Once, in a long ago winter, I was so hungry for spring that I tried to plant sweet peas indoors.
I’m not ready for spring.
These words have never come out of my mouth before. Every March, I kneel down to welcome the first crocus, gasp with delight when I glimpse the yellow witch hazel blooming in the thin, cold light. But this year, when I saw tips of the daffodils pushing up through the cold mud, my reaction was, Oh, no. Please not yet.
Winter has often been hard on me, with the long darkness shutting down the light. The isolation of COVID only increased this threat. I tried to stay busy, working hard on my writing, and taking care of my family, but I knew that if I wasn't going to be able to get out and do things, and see people, I would need something else to beat back the darkness.
On some life-saving instinct, I signed up for two art classes. In one, we draw detailed portraits in charcoal and graphite, in the other, we paint loosely, with lots of color. The spare bedroom is now full of art supplies—enormous cold-pressed sheets of archival paper, graphite, charcoal, inks, erasers, brushes and a big easel. I absolutely love it in there. I draw or paint something every day; the art has cracked me open, and something long-buried is coming out.
This quieter, more solitary life has done me good. For years I faced outward, reflexively trying to please everyone. I spent so much time keeping up appearances—hair, nails, face, body, car, house, garden—and keeping up functionally—working, writing, volunteering, exercise, entertaining, reading, news, social media. I spent so much emotional energy caring for my family—one child and another and another and another—nurturing, consoling, feeding, one eye always on the horizon, scanning for danger. But during this long COVID winter, by which I really mean this whole last year of sheltering in place, I let go of so many of the extraneous things, and my gaze softened and turned inward. My guard came down. I filled the time I used to spend pleasing others mostly nurturing myself. As a result, I seem to be remembering something vital, and it might just be who I am.
Once, in a long ago winter, I was so hungry for spring that I tried to plant sweet peas indoors. I bought heirloom seeds, and pressed the wrinkled brown orbs into pots filled with fragrant soil. I watered and waited, and waited and watered, until magically, tiny sprouts appeared. I cared for them, day by day, as they grew into sturdy, upright seedlings. On the first beautiful warm-ish day, I took them outside, like babies, and lovingly set them on the rock wall, for a few hours in the sun. I didn't yet know that seedlings must be acclimatized slowly— brought out for only an hour or two at a time, first in the shade, strictly protected from the breeze, exposed a little more each day. My seedlings, which were bright green and upright in the morning, were bent over, weak and pale, by the afternoon.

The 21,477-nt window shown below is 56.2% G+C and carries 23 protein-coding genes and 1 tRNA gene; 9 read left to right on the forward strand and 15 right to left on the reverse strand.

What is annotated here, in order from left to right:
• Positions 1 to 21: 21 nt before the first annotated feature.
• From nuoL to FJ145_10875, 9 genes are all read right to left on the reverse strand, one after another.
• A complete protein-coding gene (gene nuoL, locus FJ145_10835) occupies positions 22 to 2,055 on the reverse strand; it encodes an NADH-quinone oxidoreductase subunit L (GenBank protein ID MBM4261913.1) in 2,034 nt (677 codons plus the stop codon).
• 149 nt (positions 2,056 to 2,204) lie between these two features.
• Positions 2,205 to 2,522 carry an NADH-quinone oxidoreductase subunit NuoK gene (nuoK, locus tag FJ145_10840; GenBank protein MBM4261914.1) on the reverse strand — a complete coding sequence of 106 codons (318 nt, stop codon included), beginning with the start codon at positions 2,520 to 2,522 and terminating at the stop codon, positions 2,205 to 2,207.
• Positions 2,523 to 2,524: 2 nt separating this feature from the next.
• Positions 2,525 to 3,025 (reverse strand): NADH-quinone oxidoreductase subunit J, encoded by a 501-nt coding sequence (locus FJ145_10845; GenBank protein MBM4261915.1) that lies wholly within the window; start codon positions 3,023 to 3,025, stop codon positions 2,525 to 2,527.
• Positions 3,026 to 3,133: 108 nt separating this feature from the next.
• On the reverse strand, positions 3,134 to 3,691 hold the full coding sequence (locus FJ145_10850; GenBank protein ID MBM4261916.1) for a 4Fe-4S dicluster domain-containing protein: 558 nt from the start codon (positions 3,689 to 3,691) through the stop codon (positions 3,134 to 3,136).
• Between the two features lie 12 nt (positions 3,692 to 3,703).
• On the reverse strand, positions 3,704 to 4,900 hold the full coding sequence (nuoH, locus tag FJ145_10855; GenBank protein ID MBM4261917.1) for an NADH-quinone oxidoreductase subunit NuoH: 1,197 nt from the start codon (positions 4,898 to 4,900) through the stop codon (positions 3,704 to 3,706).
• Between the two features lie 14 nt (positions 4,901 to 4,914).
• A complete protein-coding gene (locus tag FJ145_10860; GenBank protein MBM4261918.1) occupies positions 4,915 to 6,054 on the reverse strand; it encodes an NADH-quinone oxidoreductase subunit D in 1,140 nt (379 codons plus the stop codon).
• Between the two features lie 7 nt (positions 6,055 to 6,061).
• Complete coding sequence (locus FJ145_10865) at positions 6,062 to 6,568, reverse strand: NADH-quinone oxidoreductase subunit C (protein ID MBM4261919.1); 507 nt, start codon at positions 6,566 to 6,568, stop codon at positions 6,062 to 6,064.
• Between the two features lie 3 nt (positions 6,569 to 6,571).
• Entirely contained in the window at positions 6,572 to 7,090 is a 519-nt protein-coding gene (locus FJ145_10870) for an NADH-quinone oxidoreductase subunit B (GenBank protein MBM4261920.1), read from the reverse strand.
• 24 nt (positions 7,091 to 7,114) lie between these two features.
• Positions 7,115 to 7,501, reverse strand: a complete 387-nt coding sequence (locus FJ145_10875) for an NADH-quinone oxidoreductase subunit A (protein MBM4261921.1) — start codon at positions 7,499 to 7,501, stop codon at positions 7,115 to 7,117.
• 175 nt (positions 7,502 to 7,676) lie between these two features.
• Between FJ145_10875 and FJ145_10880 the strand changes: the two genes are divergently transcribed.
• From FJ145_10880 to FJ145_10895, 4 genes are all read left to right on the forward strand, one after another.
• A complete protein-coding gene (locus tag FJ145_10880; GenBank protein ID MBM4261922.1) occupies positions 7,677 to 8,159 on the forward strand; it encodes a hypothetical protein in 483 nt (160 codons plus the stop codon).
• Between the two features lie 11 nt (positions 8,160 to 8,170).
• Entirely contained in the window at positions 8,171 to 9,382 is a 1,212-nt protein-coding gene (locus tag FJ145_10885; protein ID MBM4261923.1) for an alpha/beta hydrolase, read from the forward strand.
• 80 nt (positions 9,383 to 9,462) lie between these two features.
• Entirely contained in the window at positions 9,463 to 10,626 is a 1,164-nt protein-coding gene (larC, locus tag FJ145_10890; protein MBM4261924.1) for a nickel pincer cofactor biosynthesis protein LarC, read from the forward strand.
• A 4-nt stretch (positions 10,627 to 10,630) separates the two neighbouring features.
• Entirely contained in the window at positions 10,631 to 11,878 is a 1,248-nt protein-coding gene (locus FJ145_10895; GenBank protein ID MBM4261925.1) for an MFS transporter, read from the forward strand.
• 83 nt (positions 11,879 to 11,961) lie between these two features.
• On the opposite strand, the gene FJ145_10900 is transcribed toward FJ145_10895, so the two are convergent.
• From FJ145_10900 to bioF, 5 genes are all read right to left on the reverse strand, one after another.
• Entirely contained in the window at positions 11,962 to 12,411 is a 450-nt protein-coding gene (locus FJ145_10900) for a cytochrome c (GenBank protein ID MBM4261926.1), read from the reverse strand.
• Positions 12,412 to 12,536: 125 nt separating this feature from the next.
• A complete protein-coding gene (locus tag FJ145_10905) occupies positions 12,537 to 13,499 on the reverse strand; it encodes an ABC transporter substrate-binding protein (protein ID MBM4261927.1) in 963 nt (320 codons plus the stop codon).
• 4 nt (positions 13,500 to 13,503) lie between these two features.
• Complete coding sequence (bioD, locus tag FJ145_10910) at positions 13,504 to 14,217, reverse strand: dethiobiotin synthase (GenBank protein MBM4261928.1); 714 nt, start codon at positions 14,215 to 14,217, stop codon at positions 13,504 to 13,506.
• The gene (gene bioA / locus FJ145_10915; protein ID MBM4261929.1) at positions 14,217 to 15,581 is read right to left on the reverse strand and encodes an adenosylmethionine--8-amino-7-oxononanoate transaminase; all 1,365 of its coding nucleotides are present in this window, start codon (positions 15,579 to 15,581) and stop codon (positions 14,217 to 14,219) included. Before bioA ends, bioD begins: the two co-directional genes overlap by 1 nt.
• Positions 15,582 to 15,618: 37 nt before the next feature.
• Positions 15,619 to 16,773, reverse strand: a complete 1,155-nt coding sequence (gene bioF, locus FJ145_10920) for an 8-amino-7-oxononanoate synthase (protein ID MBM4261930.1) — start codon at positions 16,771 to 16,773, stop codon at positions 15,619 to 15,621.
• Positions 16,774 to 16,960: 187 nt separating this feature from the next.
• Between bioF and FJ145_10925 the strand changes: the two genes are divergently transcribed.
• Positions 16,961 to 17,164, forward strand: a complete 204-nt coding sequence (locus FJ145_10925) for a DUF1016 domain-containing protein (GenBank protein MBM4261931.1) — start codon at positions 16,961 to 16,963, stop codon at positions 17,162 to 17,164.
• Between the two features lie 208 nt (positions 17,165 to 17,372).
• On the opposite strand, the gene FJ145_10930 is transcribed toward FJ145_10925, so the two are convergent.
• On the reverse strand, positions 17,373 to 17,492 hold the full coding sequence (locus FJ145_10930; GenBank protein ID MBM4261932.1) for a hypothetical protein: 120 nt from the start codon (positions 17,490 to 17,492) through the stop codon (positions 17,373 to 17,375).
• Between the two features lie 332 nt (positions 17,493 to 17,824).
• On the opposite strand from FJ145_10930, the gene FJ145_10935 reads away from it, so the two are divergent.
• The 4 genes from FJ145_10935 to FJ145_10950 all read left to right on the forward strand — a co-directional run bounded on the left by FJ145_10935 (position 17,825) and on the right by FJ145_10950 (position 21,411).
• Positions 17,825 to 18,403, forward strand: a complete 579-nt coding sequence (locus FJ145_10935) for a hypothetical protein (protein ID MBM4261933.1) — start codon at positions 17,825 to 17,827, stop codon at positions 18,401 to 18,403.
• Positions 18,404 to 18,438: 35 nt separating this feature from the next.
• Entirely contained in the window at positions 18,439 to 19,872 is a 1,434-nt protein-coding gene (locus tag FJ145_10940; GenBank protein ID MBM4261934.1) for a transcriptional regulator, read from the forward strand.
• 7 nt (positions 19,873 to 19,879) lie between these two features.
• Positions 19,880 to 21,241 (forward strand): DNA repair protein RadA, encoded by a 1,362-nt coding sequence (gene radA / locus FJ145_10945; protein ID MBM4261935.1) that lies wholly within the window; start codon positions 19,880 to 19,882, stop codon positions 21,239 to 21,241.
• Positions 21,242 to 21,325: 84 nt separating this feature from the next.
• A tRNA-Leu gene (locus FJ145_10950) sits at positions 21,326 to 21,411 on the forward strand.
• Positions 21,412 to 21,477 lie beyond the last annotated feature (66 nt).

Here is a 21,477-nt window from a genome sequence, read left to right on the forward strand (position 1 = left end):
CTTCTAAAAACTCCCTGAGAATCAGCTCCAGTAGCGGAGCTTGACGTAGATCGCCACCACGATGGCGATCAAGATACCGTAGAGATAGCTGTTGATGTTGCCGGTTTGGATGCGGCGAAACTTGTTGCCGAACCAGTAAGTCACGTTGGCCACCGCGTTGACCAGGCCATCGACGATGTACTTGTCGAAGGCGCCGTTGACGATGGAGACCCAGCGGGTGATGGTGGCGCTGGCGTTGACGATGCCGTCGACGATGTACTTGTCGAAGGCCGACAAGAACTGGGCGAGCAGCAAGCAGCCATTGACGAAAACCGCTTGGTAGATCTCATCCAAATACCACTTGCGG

I guess this is what I fear—that what has taken root and sprouted in me this dark, year-long winter might not yet be sturdy enough to withstand the light and air, the chatter and the busyness, of our metaphorical spring.
Sarah Balsley’s essays make us feel less alone. She writes about holding our families together in hard times, reconciling the blows of middle age, and searching for meaning and beauty amid the struggles of daily life. A Yale graduate with an MFA in creative writing, a wife, and a mother of five, Sarah’s work has appeared on NPR, in Brain Child, and at Tue/Night.com.
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